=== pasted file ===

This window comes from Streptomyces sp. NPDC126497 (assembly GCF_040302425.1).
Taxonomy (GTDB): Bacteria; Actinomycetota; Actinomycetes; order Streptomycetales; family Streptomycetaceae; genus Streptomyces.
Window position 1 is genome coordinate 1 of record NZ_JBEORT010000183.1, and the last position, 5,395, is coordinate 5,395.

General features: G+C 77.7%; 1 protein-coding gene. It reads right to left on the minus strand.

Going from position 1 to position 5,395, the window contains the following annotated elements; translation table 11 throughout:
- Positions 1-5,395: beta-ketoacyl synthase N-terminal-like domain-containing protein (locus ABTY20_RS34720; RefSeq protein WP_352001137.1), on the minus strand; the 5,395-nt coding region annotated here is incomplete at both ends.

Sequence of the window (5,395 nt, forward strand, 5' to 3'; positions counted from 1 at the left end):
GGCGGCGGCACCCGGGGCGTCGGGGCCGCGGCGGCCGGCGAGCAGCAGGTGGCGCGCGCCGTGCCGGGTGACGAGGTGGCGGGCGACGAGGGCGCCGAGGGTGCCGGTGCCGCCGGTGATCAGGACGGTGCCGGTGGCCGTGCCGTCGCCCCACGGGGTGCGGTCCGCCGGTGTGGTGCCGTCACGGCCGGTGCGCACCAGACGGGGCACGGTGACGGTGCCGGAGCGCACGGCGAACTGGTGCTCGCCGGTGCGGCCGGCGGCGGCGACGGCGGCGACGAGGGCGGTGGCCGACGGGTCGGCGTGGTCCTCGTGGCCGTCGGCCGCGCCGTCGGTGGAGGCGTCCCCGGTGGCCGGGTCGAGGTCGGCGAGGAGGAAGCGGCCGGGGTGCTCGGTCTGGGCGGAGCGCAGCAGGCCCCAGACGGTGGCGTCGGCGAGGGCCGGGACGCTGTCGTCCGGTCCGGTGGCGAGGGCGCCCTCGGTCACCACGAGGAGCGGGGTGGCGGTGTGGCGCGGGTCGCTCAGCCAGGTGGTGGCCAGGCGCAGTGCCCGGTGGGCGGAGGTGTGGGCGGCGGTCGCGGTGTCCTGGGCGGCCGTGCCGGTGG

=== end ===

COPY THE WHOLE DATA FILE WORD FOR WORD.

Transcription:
This window comes from Streptomyces sp. NPDC126497 (assembly GCF_040302425.1).
Taxonomy (GTDB): Bacteria; Actinomycetota; Actinomycetes; order Streptomycetales; family Streptomycetaceae; genus Streptomyces.
Window position 1 is genome coordinate 1 of record NZ_JBEORT010000183.1, and the last position, 5,395, is coordinate 5,395.

General features: G+C 77.7%; 1 protein-coding gene. It reads right to left on the minus strand.

Going from position 1 to position 5,395, the window contains the following annotated elements; translation table 11 throughout:
- Positions 1-5,395: beta-ketoacyl synthase N-terminal-like domain-containing protein (locus ABTY20_RS34720; RefSeq protein WP_352001137.1), on the minus strand; the 5,395-nt coding region annotated here is incomplete at both ends.

Sequence of the window (5,395 nt, forward strand, 5' to 3'; positions counted from 1 at the left end):
GGCGGCGGCACCCGGGGCGTCGGGGCCGCGGCGGCCGGCGAGCAGCAGGTGGCGCGCGCCGTGCCGGGTGACGAGGTGGCGGGCGACGAGGGCGCCGAGGGTGCCGGTGCCGCCGGTGATCAGGACGGTGCCGGTGGCCGTGCCGTCGCCCCACGGGGTGCGGTCCGCCGGTGTGGTGCCGTCACGGCCGGTGCGCACCAGACGGGGCACGGTGACGGTGCCGGAGCGCACGGCGAACTGGTGCTCGCCGGTGCGGCCGGCGGCGGCGACGGCGGCGACGAGGGCGGTGGCCGACGGGTCGGCGTGGTCCTCGTGGCCGTCGGCCGCGCCGTCGGTGGAGGCGTCCCCGGTGGCCGGGTCGAGGTCGGCGAGGAGGAAGCGGCCGGGGTGCTCGGTCTGGGCGGAGCGCAGCAGGCCCCAGACGGTGGCGTCGGCGAGGGCCGGGACGCTGTCGTCCGGTCCGGTGGCGAGGGCGCCCTCGGTCACCACGAGGAGCGGGGTGGCGGTGTGGCGCGGGTCGCTCAGCCAGGTGGTGGCCAGGCGCAGTGCCCGGTGGGCGGAGGTGTGGGCGGCGGTCGCGGTGTCCTGGGCGGCCGTGCCGGTGG